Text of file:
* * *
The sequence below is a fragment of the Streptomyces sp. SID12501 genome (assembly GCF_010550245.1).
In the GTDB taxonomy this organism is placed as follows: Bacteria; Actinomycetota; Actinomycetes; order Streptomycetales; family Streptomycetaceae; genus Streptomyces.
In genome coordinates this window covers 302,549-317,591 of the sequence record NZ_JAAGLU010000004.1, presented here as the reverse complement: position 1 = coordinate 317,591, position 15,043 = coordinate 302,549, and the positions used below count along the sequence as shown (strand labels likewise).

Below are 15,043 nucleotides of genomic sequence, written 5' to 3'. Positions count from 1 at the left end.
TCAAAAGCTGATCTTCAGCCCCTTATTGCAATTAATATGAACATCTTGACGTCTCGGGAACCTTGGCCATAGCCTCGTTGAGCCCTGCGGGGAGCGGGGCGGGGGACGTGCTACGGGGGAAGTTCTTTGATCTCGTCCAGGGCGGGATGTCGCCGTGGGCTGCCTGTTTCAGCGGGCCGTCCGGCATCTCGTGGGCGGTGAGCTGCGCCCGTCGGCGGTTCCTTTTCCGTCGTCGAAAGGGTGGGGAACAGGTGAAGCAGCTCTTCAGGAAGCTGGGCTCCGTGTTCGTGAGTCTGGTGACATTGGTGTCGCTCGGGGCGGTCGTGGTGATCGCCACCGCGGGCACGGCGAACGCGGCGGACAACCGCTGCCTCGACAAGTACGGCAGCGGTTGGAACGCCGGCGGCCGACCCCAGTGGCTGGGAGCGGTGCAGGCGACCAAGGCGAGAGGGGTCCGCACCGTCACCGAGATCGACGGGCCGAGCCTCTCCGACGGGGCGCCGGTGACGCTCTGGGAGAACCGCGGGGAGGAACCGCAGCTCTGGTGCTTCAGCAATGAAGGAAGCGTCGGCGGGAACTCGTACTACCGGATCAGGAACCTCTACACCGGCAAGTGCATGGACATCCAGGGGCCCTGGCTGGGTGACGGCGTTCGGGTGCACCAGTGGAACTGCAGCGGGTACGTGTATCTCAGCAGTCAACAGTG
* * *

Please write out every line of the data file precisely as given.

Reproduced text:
The sequence below is a fragment of the Streptomyces sp. SID12501 genome (assembly GCF_010550245.1).
In the GTDB taxonomy this organism is placed as follows: Bacteria; Actinomycetota; Actinomycetes; order Streptomycetales; family Streptomycetaceae; genus Streptomyces.
In genome coordinates this window covers 302,549-317,591 of the sequence record NZ_JAAGLU010000004.1, presented here as the reverse complement: position 1 = coordinate 317,591, position 15,043 = coordinate 302,549, and the positions used below count along the sequence as shown (strand labels likewise).

Below are 15,043 nucleotides of genomic sequence, written 5' to 3'. Positions count from 1 at the left end.
TCAAAAGCTGATCTTCAGCCCCTTATTGCAATTAATATGAACATCTTGACGTCTCGGGAACCTTGGCCATAGCCTCGTTGAGCCCTGCGGGGAGCGGGGCGGGGGACGTGCTACGGGGGAAGTTCTTTGATCTCGTCCAGGGCGGGATGTCGCCGTGGGCTGCCTGTTTCAGCGGGCCGTCCGGCATCTCGTGGGCGGTGAGCTGCGCCCGTCGGCGGTTCCTTTTCCGTCGTCGAAAGGGTGGGGAACAGGTGAAGCAGCTCTTCAGGAAGCTGGGCTCCGTGTTCGTGAGTCTGGTGACATTGGTGTCGCTCGGGGCGGTCGTGGTGATCGCCACCGCGGGCACGGCGAACGCGGCGGACAACCGCTGCCTCGACAAGTACGGCAGCGGTTGGAACGCCGGCGGCCGACCCCAGTGGCTGGGAGCGGTGCAGGCGACCAAGGCGAGAGGGGTCCGCACCGTCACCGAGATCGACGGGCCGAGCCTCTCCGACGGGGCGCCGGTGACGCTCTGGGAGAACCGCGGGGAGGAACCGCAGCTCTGGTGCTTCAGCAATGAAGGAAGCGTCGGCGGGAACTCGTACTACCGGATCAGGAACCTCTACACCGGCAAGTGCATGGACATCCAGGGGCCCTGGCTGGGTGACGGCGTTCGGGTGCACCAGTGGAACTGCAGCGGGTACGTGTATCTCAGCAGTCAACAGTG